Common items of clothing made from seersucker include suits, shorts, shirts and robes. The most common colors for it are white and blue; however, it is produced in a wide variety of colors, usually alternating colored stripes and puckered white stripes slightly wider than pin stripes.
During the British colonial period seersucker was a popular material in Britain's warm weather colonies. When Seersucker was first introduced in the United States it was used for a broad array of clothing items. For suits the material was considered a mainstay of the summer wardrobe of gentlemen, especially in the South, who favored the light fabric in the high heat and humidity of the summer, especially prior to the arrival of air conditioning.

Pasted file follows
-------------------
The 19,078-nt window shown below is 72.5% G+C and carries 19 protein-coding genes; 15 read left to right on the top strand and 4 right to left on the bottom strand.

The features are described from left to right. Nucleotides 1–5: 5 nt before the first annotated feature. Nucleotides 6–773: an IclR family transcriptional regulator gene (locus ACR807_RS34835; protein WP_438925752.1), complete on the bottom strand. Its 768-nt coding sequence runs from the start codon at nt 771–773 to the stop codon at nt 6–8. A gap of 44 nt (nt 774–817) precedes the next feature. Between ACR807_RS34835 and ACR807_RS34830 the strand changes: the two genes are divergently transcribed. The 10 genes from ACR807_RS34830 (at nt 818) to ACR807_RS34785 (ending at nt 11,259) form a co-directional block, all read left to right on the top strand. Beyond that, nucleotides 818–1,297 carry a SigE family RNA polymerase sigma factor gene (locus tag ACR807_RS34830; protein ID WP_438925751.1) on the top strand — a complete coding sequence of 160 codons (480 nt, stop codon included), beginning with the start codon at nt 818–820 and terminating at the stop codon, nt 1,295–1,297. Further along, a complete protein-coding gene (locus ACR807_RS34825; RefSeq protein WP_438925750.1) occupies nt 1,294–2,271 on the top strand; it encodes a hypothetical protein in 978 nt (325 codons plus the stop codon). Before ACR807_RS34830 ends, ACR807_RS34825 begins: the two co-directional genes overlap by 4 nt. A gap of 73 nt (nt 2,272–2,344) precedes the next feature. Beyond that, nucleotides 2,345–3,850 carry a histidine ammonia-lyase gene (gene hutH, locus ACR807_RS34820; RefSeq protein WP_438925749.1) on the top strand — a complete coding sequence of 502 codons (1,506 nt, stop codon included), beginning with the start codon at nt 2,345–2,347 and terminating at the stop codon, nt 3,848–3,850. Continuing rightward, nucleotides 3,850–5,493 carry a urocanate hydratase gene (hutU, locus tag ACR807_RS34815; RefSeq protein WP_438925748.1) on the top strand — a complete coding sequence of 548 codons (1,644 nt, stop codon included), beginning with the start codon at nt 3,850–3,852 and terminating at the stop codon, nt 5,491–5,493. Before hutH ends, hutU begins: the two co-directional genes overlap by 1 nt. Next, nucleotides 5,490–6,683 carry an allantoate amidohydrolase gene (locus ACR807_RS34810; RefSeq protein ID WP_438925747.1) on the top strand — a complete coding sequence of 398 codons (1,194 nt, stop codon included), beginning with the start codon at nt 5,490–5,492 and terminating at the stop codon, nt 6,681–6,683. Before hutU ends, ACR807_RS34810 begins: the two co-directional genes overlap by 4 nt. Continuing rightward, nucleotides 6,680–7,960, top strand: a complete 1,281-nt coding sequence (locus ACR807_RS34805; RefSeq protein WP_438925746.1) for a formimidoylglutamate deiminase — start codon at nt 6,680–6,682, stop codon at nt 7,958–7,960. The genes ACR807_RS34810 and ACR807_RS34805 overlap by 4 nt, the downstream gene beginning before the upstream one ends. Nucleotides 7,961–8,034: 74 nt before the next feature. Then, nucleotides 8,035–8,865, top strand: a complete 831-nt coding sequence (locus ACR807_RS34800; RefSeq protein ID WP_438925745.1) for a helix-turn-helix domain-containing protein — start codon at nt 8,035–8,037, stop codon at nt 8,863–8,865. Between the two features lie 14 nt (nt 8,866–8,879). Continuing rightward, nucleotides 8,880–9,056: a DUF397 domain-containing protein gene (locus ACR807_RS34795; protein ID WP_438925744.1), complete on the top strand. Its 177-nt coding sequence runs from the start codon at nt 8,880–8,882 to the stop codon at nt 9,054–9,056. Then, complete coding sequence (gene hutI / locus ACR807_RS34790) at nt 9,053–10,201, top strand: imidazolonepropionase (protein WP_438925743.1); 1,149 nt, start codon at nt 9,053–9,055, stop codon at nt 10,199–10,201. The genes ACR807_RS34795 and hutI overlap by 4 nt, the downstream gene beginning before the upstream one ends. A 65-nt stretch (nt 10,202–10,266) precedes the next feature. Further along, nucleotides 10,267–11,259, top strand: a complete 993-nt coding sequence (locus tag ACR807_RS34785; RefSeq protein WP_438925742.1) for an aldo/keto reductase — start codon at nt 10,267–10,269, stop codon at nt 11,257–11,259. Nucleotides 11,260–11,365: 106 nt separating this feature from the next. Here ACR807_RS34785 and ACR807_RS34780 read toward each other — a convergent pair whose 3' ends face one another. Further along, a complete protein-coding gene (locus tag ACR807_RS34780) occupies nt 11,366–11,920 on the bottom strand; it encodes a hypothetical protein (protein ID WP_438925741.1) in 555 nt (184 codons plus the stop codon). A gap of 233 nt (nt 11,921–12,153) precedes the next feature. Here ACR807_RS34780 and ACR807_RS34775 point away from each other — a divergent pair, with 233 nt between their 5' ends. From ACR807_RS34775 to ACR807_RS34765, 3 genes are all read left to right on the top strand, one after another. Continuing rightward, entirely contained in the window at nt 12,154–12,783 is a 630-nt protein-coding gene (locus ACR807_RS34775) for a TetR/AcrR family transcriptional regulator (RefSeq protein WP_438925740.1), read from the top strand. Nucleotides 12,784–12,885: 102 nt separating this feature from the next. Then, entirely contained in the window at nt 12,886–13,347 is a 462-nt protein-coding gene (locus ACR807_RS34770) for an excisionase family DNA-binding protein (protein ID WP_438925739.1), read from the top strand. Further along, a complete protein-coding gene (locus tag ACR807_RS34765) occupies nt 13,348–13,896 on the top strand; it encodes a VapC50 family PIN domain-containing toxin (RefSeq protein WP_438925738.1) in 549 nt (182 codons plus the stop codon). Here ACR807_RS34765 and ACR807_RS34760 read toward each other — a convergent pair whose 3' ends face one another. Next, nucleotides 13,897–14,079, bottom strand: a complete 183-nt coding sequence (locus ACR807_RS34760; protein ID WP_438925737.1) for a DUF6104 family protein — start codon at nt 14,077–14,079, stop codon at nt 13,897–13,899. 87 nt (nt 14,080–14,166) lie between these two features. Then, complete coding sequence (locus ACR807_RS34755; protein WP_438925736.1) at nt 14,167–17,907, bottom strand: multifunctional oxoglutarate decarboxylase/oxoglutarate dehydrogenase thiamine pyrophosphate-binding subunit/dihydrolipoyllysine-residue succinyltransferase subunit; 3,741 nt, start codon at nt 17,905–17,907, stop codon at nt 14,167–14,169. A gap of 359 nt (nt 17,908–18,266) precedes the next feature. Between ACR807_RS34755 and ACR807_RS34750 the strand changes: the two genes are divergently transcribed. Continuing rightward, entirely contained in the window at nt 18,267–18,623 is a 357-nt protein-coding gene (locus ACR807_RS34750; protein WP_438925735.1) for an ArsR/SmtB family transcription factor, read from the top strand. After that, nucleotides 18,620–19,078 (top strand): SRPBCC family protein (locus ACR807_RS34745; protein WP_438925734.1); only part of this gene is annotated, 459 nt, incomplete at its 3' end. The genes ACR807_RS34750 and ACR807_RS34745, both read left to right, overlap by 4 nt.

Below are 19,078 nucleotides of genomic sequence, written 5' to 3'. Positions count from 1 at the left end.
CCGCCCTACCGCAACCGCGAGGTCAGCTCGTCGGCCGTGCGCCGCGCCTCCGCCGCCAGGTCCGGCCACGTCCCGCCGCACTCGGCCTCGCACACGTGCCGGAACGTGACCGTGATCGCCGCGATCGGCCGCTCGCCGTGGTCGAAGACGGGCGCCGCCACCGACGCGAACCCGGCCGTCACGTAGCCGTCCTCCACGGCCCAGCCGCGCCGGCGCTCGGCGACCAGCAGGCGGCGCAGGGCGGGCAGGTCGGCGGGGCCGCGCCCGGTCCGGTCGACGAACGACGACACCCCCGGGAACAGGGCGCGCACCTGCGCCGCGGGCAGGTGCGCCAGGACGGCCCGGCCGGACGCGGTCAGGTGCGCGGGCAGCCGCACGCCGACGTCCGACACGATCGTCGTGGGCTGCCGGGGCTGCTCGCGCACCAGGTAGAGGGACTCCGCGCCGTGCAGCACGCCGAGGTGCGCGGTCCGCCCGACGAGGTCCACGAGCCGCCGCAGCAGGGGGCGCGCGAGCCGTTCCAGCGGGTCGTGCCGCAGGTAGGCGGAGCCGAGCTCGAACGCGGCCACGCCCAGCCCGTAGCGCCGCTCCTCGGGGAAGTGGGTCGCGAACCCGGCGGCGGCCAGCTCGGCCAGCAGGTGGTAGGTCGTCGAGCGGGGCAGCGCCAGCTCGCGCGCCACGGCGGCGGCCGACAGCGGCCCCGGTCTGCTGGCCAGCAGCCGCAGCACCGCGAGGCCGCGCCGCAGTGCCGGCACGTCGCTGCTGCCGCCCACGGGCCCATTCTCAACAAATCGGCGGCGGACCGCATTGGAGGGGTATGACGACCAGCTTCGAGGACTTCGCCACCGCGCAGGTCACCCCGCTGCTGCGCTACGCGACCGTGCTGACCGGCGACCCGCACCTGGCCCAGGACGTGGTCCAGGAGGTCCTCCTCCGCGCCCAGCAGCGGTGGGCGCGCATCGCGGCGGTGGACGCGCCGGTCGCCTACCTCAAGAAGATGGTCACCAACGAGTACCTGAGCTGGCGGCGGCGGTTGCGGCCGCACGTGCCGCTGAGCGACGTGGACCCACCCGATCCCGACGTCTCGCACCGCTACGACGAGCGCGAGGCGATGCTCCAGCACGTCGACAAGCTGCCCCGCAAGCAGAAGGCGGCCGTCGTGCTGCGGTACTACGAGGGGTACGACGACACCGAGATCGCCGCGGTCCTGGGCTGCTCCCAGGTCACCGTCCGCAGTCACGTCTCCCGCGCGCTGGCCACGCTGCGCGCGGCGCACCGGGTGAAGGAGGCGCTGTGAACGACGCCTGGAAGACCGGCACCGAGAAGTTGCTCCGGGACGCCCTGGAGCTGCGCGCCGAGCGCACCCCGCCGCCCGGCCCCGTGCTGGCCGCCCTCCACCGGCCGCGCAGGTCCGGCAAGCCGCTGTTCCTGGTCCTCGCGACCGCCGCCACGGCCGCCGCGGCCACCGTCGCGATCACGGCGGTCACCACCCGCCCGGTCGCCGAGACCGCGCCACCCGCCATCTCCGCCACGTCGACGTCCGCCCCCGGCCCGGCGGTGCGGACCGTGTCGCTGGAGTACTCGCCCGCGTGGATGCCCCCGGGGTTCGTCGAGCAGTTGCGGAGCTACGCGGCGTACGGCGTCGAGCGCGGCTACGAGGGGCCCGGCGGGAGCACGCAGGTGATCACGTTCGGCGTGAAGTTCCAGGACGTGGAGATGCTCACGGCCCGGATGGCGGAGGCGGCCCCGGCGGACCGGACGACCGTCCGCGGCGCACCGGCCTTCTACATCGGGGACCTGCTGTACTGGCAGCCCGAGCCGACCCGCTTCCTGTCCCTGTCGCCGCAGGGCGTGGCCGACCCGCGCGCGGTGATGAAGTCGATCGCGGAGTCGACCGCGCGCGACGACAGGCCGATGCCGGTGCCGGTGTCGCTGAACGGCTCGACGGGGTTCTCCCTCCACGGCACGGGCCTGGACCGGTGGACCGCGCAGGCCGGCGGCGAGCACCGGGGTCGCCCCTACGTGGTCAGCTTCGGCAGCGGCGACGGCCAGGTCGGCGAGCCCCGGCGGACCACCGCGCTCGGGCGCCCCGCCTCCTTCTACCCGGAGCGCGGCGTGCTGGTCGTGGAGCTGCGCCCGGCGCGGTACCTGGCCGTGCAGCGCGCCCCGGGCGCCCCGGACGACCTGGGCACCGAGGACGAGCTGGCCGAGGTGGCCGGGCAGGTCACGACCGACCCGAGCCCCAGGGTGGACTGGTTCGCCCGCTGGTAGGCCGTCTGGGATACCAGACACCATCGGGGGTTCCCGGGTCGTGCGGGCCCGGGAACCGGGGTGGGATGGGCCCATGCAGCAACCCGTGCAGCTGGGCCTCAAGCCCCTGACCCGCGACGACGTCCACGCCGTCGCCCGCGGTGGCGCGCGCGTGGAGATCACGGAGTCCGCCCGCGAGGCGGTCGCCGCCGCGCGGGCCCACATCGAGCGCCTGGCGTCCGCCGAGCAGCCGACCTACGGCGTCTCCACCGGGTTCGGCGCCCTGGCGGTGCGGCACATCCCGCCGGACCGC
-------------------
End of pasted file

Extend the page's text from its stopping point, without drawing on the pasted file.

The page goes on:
The fabric was originally worn by the poor in the U.S. until undergraduate students, in an air of reverse snobbery, began to wear the fabric. Damon Runyon wrote that his new habit for wearing seersucker was "causing much confusion among my friends. They cannot decide whether I am broke or just setting a new vogue."
Seersucker is comfortable and easily washed, and was the choice for the summer service uniforms of the first female United States Marines. The decision was made by Captain Anne A. Lentz, one of the first female officers selected to run the Marine Corps Women's Reserve during the Second World War.
The US Senate holds a Seersucker Thursday in June, where the participants dress in traditionally Southern clothing.